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US Navy

U.S. Navy Charts Rough Fiscal Seas Ahead, Sees IT As A Lifeboat

June 13, 2011
By Max Cacas

Additional highlights from the AFCEA NOVA Chapter's 10th Annual Naval IT Day include notes about procurement and acquisition in the coming lean years and improvement of IT systems for better data management.

Don't Go Chasing Technological Waterfalls

June 13, 2011
By Max Cacas

"Get it done quickly" is the mantra of Chris Miller, Executive Director of the Navy's Space and Naval Warfare Systems Command Center, Atlantic (SPAWAR), which is also referred to as the Navy's Information Dominance Systems Command. While SPAWAR's Pacific office handles research and development, Miller's group, based in Charleston, N.C. is responsible for acquisitions and getting technology on board ships and into the hands of warfighters.

One of his group's biggest procurements: the life-saving MRAPs (Mine Resistant Armored Protected) vehicle, pioneered by the Marines. "We do 16,000 MRAPs a year, 50 a day, 1,000 a month," he told attendees of the 10th Annual Naval IT Day, held by the AFCEA NOVA Chapter last Thursday. "All MRAPs are not the same," he added, remarking that in some cases, the C4I capabilities of the average MRAP, which constitutes the radios, displays and IT-related equipment found inside, often cost more than the vehicle in which they are installed. Another one of the successful tech projects fielded by his office is a completely mobile air traffic control system that ships in standard shipping containers, which they partnered with the Air Force to develop. Miller said the acquiring environment is changing to meet congressional mandates for reduced spending, and says acquisition must be "accelerated" with a "minimum of complexity," and have an emphasis on "interoperability." He stressed, "operational excellence of the fleet is more important than just chasing technological solutions."

Mutiny Aboard the USS "Petroleum"

July 23, 2010
By Beverly Schaeffer

For the Navy and other services, advantages of biofuels are obvious and desirable. Top Agriculture Department and Navy leaders emphasize the benefits of renewable energy sources not only to the military but also to the entire United States. How can industry help the Navy reach its timetable goals, and how do all participants in the alternative energy theater collaborate to share resources and implement them?

All Aboard? Yes, Women Too.

February 24, 2010
By Katie Packard

According to Defense Secretary Gates, the Navy plans to repeal its ban on women serving on submarines. He signed a letter to Congress last week that outlines the Navy's plan to lift the policy by phasing in women assigned to subs.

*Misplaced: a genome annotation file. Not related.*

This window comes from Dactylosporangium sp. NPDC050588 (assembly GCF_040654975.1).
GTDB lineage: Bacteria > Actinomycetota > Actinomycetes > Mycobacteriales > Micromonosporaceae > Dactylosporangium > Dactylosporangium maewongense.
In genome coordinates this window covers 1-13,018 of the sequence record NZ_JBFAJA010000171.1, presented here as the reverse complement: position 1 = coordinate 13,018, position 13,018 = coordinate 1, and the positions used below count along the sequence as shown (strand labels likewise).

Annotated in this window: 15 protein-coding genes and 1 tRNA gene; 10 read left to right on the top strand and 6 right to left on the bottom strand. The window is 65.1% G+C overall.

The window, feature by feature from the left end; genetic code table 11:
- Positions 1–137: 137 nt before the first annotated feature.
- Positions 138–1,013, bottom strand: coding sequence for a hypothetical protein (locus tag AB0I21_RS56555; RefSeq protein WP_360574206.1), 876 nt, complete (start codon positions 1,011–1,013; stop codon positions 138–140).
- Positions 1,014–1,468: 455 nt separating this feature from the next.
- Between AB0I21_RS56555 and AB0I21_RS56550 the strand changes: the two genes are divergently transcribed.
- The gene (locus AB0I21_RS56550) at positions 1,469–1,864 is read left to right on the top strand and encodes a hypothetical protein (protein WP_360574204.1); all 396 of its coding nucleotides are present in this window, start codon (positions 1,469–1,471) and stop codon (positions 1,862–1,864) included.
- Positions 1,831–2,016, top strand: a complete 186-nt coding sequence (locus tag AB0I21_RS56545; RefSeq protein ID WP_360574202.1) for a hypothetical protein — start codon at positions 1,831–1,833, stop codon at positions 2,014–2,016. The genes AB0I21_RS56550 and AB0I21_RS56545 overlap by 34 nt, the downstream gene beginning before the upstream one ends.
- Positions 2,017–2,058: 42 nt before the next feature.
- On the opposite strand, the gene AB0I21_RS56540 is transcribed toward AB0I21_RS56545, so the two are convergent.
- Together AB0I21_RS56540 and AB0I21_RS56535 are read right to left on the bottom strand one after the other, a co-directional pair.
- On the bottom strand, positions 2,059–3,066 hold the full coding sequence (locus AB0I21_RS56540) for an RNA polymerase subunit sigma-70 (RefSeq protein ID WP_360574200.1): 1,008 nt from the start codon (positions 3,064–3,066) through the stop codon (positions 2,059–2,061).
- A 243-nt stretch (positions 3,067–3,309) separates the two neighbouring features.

The Chosen Ones Bear the Mark

February 23, 2010
By Katie Packard

Or rather, insignia. The U.S. Navy's chief of naval operations has approved officers and enlisted to wear the Information Dominance Corps Warfare insignia after they have completed a qualification program.

Virtual Collaboration

May 8, 2009
By Beverly Schaeffer

The value of the virtual realm for training has been recognized for some time, but now artificial reality is being exploited for many other applications. Web 2.0 capabilities have opened new doors in cyberspace, and people and organizations are embracing the new world of virtual collaboration. The only limits to using this make-believe realm may be those of human imagination. SIGNAL's May issue looks at ongoing efforts to explore collaboration in the virtual world.

Office of Naval Research (ONR)

January 7, 2009
By Henry Kenyon

The Office of Naval Research (ONR) is the chief research center for the U.S. Navy and U.S. Marine Corps. Its home page highlights ongoing projects across a range of disciplines. Visitors can access information about programs in areas such as expeditionary maneuver warfare; command, control, communications, computers, intelligence, surveillance and reconnaissance (C4ISR); ocean battlespace sensing; sea warfare and weapons; and naval air warfare and weapons. Each of these sections drills down into areas highlighting specific research programs focusing on autonomous systems and sensor fusion.

The home page also features a step-by-step guide for businesses interested in working with the ONR. Researchers and students can find program managers or search for study and internship programs.

Submerged Submarine Communications Link Established

November 26, 2008
By H. Mosher

The U.S. Navy has successfully conducted the first large-scale test of a technology that enables commanders to communicate with a submerged submarine, regardless of its speed and depth. In the final evaluations of the Deep Siren tactical paging system, which were held in June and August, a Navy submarine deployed special communications buoys that reached the surface to establish a communications link between the vessel and the test team in Norfolk, Virginia. The Deep Siren buoys can receive and transmit satellite communications, converting them to acoustic signals.

Littoral Combat Ship Era Begins

November 19, 2008
By H. Mosher

The U.S. Navy has commissioned the first littoral combat ship (LCS). The 378-foot USS Freedom features interchangeable mission packages so that it can be reconfigured for antisubmarine, mine and surface warfare on an as-needed basis. It is filled with advanced networking capabilities that enable it to share tactical information with other Navy aircraft, ships and submarines as well as with joint units. USS Freedom can operate in water that is less than 20 feet deep and can travel at speeds exceeding 40 knots. In addition to tactical and communications tasks, the new LCS will serve as the platform for launch and recovery of manned and unmanned vehicles.

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